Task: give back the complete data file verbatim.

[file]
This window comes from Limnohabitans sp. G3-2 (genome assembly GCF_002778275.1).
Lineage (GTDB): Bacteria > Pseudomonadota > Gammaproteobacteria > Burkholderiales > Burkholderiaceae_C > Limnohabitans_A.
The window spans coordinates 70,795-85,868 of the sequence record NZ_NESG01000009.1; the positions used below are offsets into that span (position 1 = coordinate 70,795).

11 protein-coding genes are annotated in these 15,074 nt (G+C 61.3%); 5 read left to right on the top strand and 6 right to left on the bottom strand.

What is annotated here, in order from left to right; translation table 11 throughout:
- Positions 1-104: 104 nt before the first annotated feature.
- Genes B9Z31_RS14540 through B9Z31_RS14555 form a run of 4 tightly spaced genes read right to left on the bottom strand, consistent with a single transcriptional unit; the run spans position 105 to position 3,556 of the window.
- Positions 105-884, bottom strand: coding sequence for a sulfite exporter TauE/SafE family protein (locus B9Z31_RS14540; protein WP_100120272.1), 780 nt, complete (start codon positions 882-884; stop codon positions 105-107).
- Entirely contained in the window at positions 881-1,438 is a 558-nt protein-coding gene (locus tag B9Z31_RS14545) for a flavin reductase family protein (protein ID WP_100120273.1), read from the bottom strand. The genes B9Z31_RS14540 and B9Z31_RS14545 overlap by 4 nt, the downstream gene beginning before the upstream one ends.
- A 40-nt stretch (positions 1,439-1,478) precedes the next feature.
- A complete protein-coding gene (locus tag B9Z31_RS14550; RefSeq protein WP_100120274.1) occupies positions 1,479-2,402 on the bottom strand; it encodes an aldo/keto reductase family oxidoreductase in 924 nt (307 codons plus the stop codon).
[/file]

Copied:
This window comes from Limnohabitans sp. G3-2 (genome assembly GCF_002778275.1).
Lineage (GTDB): Bacteria > Pseudomonadota > Gammaproteobacteria > Burkholderiales > Burkholderiaceae_C > Limnohabitans_A.
The window spans coordinates 70,795-85,868 of the sequence record NZ_NESG01000009.1; the positions used below are offsets into that span (position 1 = coordinate 70,795).

11 protein-coding genes are annotated in these 15,074 nt (G+C 61.3%); 5 read left to right on the top strand and 6 right to left on the bottom strand.

What is annotated here, in order from left to right; translation table 11 throughout:
- Positions 1-104: 104 nt before the first annotated feature.
- Genes B9Z31_RS14540 through B9Z31_RS14555 form a run of 4 tightly spaced genes read right to left on the bottom strand, consistent with a single transcriptional unit; the run spans position 105 to position 3,556 of the window.
- Positions 105-884, bottom strand: coding sequence for a sulfite exporter TauE/SafE family protein (locus B9Z31_RS14540; protein WP_100120272.1), 780 nt, complete (start codon positions 882-884; stop codon positions 105-107).
- Entirely contained in the window at positions 881-1,438 is a 558-nt protein-coding gene (locus tag B9Z31_RS14545) for a flavin reductase family protein (protein ID WP_100120273.1), read from the bottom strand. The genes B9Z31_RS14540 and B9Z31_RS14545 overlap by 4 nt, the downstream gene beginning before the upstream one ends.
- A 40-nt stretch (positions 1,439-1,478) precedes the next feature.
- A complete protein-coding gene (locus tag B9Z31_RS14550; RefSeq protein WP_100120274.1) occupies positions 1,479-2,402 on the bottom strand; it encodes an aldo/keto reductase family oxidoreductase in 924 nt (307 codons plus the stop codon).